Behind Enemy Lines: Part I

With the Indianapolis Colts and Green Bay Packers preparing to kick off Sunday at Lambeau Field, our Scout.com experts, Eric Hartz of ColtPower.com and Bill Huber of PackerReport.com, got together for some questions about the opposing team. We begin this two-part series with five questions from Bill to Eric.

Bill Huber: Should the Packers expect to see the Colts that were on display during last week's 31-0 thumping of Baltimore?

Eric Hartz: It's hard to say, the way this team has performed for the first month and a half. The Colts were great against Baltimore and for four minutes against Houston, but played very poorly in their other games. However, it does seem like Peyton Manning is getting his rhythm back, and the offensive line is getting healthier. The Colts have always been at their best when they can score a bunch of points in a hurry, and it looks like they're getting back into that mode.

BH: Even when they had Joseph Addai in the lineup, the Colts' running game was the NFL's least productive. The Packers, meanwhile, have the NFL's worst run defense in terms of yards allowed per carry. What's the problem in Indy, and is Dominic Rhodes as good as he was a couple years ago?


Jeff Saturday's return has given the Colts' running game a boost
Chris Graythen/Getty

EH: The biggest problem has been all the injuries on the offensive line. The line has been a mix-and-match affair since players started dropping like flies in training camp, and they've only recently been starting to gel. Getting All-Pro center Jeff Saturday back from a knee injury was a big boost, and the Colts have run the ball better in the last two weeks with him in the lineup.

Joseph Addai also seemed to be dancing a bit too much when he got the ball. Rhodes' straightforward, hard-running style may actually be more effective for this team until Addai gets healthy. When Joseph does come back, the Colts may look to use more of the two-back system that was effective during their Super Bowl run, rather than rely on Addai to shoulder the bulk of the carries.

BH: A key for the Packers will be keeping Dwight Freeney and Robert Mathis away from Aaron Rodgers. Are those guys as productive on grass as they are on the fake stuff, and do the Colts need them to protect the secondary?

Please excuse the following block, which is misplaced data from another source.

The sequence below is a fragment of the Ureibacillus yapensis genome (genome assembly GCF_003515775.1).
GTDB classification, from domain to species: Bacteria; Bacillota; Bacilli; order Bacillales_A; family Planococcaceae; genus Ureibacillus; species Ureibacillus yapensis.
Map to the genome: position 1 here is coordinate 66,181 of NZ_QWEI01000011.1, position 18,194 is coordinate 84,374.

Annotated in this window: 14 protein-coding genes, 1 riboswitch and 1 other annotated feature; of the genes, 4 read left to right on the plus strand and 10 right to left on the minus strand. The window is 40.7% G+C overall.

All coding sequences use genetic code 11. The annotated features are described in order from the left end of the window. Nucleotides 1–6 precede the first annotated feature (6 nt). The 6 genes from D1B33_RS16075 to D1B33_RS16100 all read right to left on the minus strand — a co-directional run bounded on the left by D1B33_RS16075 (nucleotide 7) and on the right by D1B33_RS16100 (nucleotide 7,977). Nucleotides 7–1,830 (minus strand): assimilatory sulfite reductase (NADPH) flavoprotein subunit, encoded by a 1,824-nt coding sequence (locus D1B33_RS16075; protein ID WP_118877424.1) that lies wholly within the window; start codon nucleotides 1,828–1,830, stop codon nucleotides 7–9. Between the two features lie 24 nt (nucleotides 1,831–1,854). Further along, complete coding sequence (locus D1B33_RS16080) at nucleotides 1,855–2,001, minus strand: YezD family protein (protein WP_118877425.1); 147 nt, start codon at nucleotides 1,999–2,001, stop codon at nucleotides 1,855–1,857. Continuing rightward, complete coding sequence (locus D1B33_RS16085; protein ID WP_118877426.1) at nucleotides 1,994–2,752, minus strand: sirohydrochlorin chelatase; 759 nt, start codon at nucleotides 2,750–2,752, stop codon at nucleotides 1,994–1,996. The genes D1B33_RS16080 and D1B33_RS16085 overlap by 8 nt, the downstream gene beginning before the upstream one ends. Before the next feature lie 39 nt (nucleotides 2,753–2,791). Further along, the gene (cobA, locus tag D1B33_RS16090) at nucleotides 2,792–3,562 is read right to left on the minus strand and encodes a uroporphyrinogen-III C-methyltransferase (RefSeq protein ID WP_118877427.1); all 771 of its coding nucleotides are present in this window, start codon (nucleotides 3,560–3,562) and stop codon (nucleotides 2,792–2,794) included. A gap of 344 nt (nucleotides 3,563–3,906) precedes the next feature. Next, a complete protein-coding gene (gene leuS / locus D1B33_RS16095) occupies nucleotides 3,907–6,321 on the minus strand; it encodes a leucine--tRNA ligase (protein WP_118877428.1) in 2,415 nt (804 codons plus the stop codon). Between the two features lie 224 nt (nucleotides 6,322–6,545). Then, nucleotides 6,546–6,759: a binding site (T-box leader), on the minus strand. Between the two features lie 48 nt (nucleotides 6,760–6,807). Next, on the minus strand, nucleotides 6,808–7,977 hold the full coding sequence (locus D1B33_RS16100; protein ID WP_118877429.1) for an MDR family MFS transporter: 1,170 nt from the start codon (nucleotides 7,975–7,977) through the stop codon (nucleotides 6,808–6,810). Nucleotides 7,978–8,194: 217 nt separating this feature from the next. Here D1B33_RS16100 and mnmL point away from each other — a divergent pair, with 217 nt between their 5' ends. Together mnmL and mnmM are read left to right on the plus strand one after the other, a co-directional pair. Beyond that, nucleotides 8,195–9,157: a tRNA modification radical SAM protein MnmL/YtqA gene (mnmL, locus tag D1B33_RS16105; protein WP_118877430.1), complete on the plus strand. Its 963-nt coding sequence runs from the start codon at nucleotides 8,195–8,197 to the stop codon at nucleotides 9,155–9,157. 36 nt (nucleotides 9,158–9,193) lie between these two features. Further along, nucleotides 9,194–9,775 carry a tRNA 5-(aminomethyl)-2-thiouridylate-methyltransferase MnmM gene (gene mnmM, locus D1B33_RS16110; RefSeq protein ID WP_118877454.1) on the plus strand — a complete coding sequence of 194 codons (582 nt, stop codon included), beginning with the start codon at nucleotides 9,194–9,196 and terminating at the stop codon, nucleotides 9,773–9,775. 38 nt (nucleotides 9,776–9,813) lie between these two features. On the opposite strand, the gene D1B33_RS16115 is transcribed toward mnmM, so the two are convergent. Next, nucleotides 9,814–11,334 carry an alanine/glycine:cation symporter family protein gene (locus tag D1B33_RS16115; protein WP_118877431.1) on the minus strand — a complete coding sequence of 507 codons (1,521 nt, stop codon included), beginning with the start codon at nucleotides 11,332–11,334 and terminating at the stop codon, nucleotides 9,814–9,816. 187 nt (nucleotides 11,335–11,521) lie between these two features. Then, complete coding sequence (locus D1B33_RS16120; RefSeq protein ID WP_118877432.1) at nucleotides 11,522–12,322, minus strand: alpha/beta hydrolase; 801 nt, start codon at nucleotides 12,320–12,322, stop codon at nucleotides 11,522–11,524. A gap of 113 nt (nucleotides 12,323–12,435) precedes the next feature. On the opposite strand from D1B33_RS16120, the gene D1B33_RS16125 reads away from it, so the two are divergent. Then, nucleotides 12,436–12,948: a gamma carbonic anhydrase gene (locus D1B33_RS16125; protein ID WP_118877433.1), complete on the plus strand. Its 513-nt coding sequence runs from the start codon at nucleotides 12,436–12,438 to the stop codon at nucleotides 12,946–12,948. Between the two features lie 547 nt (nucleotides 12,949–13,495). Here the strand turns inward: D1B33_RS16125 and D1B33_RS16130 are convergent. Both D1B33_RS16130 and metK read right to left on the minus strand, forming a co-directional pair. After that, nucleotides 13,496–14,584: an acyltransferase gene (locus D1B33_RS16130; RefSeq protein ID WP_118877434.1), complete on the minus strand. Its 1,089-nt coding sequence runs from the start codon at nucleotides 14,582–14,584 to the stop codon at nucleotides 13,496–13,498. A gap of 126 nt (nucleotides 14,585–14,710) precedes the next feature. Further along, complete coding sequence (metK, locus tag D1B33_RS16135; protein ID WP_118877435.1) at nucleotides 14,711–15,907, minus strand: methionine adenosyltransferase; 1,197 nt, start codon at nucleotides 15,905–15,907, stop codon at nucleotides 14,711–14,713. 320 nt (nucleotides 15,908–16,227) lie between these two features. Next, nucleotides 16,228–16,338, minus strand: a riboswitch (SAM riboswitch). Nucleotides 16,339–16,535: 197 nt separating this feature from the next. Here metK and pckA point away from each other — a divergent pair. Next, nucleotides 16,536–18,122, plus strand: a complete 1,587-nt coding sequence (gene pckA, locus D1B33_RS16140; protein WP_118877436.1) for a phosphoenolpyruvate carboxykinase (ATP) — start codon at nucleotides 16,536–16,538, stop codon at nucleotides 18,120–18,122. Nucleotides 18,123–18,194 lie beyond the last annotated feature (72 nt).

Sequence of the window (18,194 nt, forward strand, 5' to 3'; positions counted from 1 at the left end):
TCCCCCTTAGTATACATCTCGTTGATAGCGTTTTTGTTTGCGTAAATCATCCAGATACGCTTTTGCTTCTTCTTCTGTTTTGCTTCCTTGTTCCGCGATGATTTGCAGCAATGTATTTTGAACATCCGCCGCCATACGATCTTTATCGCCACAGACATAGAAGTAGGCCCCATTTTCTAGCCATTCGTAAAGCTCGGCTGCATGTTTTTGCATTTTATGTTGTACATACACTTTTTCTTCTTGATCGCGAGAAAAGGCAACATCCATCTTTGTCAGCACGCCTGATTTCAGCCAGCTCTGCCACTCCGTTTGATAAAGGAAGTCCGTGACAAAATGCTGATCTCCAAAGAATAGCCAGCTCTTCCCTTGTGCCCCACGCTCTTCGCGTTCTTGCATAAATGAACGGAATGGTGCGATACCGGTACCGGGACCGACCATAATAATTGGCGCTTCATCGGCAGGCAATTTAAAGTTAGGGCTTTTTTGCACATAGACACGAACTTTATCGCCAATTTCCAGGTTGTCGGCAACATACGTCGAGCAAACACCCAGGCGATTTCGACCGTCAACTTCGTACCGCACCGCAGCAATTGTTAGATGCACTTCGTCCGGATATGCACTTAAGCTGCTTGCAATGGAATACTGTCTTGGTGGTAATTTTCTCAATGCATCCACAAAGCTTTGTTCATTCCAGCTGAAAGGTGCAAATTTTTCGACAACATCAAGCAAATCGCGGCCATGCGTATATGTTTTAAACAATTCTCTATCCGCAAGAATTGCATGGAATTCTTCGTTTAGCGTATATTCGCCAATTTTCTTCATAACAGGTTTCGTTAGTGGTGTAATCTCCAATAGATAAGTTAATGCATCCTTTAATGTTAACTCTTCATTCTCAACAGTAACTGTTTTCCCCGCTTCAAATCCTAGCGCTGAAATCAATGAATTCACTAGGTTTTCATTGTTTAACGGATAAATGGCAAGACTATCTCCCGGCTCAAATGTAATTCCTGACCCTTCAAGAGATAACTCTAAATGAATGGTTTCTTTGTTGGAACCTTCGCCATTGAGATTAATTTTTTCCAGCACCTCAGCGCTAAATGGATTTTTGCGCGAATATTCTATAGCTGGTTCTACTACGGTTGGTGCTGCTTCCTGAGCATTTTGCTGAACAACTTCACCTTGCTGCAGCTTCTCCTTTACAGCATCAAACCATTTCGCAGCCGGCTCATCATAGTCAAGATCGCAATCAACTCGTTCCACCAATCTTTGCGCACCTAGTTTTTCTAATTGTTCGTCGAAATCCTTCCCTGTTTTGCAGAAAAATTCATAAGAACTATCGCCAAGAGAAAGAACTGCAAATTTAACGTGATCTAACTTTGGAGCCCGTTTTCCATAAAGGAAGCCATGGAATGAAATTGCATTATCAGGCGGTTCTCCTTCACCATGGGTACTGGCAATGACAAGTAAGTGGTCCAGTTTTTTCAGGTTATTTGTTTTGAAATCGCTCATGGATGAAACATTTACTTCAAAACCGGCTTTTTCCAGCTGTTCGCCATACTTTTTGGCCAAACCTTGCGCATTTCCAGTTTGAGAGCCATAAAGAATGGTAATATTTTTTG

EH: They are both very fast, regardless of the surface, and the effectiveness of the Colts' defense usually begins with them — just look at how the Colts struggled with the two of them out in the second half of last season. Tony Dungy's defense is predicated on getting pressure on the passer, because there are some soft spots in any zone defense. The less time Freeney and Mathis give the opposing QB to find those spots, the more effective the defense is.

BH: About the only guy in the Colts' secondary that Packers fans have heard of is safety Bob Sanders, who is injured again. Indy's pass defense ranks seventh in the NFL, so they're doing something right. Tell us about the guys who will try to keep up with the dangerous duo of Donald Driver and Greg Jennings.

EH: The Colts have a very talented and deep secondary, although they do miss the oft-injured Sanders. Taking his place is Melvin Bullitt (No. 33) who is essentially Sanders Lite — a physical safety with good instincts, but without the experience. He's played well the last two weeks, and the team has confidence in him.

The Colts are also missing cornerback Kelvin Hayden, who probably is the team's best interceptor. Taking his place is Tim Jennings (No. 23), who had 10 tackles, an interception and a forced fumble last week, but has struggled in the past with bigger receivers. Whoever the Packers match up against Jennings will be an advantage for Green Bay.

At free safety, Antoine Bethea (No. 41) is solid, and made the Pro Bowl last year. Corner Marlin Jackson (No. 28) is a physical corner who will likely draw the matchup with Greg Jennings. Backups Matt Giordano (No. 43) and Dante Hughes (No. 20) will see their share of snaps as well.

BH: For years, the Packers haven't been able to handle opposing tight ends. Dallas Clark, a stud the last few seasons, seems to be off to a slow start. What's going on?

EH: Again, injuries have hit the tight end position, with all four of the players on the roster having missed time due to injury. The Colts ideal game plan was to have two "blocking" tight ends in Gijon Robinson and rookie Tom Santi, and two "receiving" tight ends with Clark and rookie Jacob Tamme. Since all have missed time at one point or another, the line has gotten blurred and Clark has been left in to block more than usual.

Once Robinson — a rookie himself, up from the practice squad — or Santi settle into the H-back position that Ben Utecht played in the past, I think you'll hear from Clark more often. Also, I think opposing defenses have taken Clark into account in gameplanning more than in the past, since he led NFL tight ends in touchdown catches a year ago.


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